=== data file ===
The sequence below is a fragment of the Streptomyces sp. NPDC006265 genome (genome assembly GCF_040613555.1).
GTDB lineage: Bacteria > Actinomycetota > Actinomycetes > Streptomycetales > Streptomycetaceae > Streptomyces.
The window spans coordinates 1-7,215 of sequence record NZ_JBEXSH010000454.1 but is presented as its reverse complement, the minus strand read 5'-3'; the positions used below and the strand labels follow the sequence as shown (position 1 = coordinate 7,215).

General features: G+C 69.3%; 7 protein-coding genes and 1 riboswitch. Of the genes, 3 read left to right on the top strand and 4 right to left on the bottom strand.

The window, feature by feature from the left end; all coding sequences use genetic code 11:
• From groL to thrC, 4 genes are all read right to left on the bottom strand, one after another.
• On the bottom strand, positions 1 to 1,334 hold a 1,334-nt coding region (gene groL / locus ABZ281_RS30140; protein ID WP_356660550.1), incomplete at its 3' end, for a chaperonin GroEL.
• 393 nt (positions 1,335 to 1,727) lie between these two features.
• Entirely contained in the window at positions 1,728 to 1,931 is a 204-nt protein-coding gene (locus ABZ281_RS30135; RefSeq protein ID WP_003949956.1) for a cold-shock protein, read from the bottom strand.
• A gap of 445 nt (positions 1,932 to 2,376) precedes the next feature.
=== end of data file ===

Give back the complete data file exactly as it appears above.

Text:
The sequence below is a fragment of the Streptomyces sp. NPDC006265 genome (genome assembly GCF_040613555.1).
GTDB lineage: Bacteria > Actinomycetota > Actinomycetes > Streptomycetales > Streptomycetaceae > Streptomyces.
The window spans coordinates 1-7,215 of sequence record NZ_JBEXSH010000454.1 but is presented as its reverse complement, the minus strand read 5'-3'; the positions used below and the strand labels follow the sequence as shown (position 1 = coordinate 7,215).

General features: G+C 69.3%; 7 protein-coding genes and 1 riboswitch. Of the genes, 3 read left to right on the top strand and 4 right to left on the bottom strand.

The window, feature by feature from the left end; all coding sequences use genetic code 11:
• From groL to thrC, 4 genes are all read right to left on the bottom strand, one after another.
• On the bottom strand, positions 1 to 1,334 hold a 1,334-nt coding region (gene groL / locus ABZ281_RS30140; protein ID WP_356660550.1), incomplete at its 3' end, for a chaperonin GroEL.
• 393 nt (positions 1,335 to 1,727) lie between these two features.
• Entirely contained in the window at positions 1,728 to 1,931 is a 204-nt protein-coding gene (locus ABZ281_RS30135; RefSeq protein ID WP_003949956.1) for a cold-shock protein, read from the bottom strand.
• A gap of 445 nt (positions 1,932 to 2,376) precedes the next feature.